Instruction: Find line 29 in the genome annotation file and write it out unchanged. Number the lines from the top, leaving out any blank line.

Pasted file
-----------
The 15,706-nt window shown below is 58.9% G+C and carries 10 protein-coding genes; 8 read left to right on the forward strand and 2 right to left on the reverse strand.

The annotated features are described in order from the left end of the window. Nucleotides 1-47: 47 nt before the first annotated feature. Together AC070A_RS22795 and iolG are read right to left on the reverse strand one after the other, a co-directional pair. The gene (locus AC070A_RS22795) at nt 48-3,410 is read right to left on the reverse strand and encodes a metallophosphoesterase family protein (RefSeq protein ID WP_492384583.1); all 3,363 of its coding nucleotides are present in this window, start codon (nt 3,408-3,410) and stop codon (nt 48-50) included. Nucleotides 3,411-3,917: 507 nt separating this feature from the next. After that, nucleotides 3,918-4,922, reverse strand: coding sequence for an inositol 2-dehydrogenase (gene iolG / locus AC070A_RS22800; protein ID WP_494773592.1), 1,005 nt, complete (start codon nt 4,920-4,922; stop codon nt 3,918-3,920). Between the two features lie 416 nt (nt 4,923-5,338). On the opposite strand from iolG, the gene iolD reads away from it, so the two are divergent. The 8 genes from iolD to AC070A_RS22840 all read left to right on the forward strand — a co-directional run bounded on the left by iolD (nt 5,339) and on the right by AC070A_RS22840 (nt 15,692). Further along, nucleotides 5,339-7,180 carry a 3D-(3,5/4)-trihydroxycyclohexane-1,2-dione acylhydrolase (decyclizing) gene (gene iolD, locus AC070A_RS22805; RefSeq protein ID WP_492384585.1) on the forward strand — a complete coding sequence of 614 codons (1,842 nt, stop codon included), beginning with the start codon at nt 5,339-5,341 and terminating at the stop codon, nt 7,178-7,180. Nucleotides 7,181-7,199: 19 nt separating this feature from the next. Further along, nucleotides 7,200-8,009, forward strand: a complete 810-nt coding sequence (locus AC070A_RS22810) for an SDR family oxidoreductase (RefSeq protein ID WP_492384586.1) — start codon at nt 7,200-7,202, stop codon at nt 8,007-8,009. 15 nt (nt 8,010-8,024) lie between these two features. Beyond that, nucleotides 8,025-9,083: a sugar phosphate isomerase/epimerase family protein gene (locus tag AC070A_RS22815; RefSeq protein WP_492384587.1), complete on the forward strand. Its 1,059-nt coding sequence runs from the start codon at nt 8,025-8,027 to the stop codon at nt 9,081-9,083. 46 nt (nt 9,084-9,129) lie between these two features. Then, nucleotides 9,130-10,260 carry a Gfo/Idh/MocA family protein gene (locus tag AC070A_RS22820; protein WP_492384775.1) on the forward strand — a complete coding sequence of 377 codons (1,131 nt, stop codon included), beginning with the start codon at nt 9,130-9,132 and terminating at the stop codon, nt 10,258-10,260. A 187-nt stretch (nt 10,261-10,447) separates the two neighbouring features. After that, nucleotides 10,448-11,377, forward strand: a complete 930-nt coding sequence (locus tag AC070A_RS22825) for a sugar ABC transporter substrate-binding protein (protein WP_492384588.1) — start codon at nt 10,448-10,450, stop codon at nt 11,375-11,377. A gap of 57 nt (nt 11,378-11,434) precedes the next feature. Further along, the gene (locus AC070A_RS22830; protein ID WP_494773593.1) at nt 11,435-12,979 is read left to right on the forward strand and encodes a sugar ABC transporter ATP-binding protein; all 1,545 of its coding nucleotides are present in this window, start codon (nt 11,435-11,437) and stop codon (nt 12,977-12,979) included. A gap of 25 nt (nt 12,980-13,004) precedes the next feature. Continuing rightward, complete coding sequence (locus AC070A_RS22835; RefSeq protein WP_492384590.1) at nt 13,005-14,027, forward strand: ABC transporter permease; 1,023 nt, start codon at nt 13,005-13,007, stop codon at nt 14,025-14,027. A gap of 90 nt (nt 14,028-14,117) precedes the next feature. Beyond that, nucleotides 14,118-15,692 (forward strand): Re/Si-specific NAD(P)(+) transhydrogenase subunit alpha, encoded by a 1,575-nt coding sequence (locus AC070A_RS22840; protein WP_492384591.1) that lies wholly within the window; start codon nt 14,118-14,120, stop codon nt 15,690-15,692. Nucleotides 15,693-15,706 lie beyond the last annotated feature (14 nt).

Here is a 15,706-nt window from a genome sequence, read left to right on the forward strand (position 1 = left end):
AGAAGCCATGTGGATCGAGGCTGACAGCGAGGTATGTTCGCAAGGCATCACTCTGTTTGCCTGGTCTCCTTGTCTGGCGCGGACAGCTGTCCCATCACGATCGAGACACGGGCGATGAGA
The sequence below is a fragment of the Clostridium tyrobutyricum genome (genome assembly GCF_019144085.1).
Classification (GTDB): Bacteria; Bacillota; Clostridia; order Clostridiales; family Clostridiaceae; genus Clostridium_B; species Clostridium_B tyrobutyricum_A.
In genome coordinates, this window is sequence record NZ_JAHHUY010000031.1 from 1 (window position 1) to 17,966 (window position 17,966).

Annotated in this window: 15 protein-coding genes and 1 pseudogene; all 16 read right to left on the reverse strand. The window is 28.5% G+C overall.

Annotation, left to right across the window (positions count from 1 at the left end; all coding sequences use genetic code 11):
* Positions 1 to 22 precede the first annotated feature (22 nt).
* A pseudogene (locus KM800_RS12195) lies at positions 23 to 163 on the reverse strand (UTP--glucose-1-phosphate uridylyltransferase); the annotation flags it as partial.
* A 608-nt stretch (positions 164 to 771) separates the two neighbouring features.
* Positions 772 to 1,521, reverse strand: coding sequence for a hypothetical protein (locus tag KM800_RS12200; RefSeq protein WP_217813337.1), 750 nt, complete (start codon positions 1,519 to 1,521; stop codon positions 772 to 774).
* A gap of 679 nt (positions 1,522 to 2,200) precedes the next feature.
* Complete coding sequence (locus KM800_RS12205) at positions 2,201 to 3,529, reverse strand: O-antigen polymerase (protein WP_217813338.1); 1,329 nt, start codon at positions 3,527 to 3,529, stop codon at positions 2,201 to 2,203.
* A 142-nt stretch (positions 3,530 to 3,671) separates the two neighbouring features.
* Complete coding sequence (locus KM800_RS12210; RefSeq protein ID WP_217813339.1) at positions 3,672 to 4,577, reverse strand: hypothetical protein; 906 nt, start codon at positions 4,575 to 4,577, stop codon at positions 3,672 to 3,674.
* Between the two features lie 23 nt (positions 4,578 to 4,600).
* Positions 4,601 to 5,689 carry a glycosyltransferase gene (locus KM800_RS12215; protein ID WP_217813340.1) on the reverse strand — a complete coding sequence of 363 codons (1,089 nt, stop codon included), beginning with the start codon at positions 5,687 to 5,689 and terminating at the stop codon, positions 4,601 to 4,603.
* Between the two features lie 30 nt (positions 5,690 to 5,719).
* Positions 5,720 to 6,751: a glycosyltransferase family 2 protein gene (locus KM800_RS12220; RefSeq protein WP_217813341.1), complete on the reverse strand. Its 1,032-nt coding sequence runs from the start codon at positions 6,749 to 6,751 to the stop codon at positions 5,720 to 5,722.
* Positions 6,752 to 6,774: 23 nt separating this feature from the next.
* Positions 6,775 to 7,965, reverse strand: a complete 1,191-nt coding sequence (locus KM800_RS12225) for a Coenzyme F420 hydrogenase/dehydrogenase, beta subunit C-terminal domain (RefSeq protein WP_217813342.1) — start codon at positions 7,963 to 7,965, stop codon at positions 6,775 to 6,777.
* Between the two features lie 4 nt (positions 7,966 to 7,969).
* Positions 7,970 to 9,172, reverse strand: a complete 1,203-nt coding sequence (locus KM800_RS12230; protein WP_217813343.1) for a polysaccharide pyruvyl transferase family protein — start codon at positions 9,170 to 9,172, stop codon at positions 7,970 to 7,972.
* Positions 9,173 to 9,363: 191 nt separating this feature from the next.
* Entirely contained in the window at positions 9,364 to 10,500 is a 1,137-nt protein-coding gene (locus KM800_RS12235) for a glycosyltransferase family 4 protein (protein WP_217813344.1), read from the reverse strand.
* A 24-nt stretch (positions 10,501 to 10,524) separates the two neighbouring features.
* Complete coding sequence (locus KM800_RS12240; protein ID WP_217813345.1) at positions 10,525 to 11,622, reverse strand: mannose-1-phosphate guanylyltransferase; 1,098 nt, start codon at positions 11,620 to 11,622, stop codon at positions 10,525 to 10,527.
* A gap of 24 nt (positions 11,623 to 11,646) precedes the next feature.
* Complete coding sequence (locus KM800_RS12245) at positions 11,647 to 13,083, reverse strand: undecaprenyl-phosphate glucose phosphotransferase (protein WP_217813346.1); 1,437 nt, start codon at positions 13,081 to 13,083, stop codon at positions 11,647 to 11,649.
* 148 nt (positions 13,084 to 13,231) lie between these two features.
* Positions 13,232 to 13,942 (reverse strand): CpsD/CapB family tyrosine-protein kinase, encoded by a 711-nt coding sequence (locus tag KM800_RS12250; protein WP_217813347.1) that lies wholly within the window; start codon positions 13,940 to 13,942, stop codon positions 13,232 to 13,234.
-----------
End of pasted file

* Complete coding sequence (locus KM800_RS12240; protein ID WP_217813345.1) at positions 10,525 to 11,622, reverse strand: mannose-1-phosphate guanylyltransferase; 1,098 nt, start codon at positions 11,620 to 11,622, stop codon at positions 10,525 to 10,527.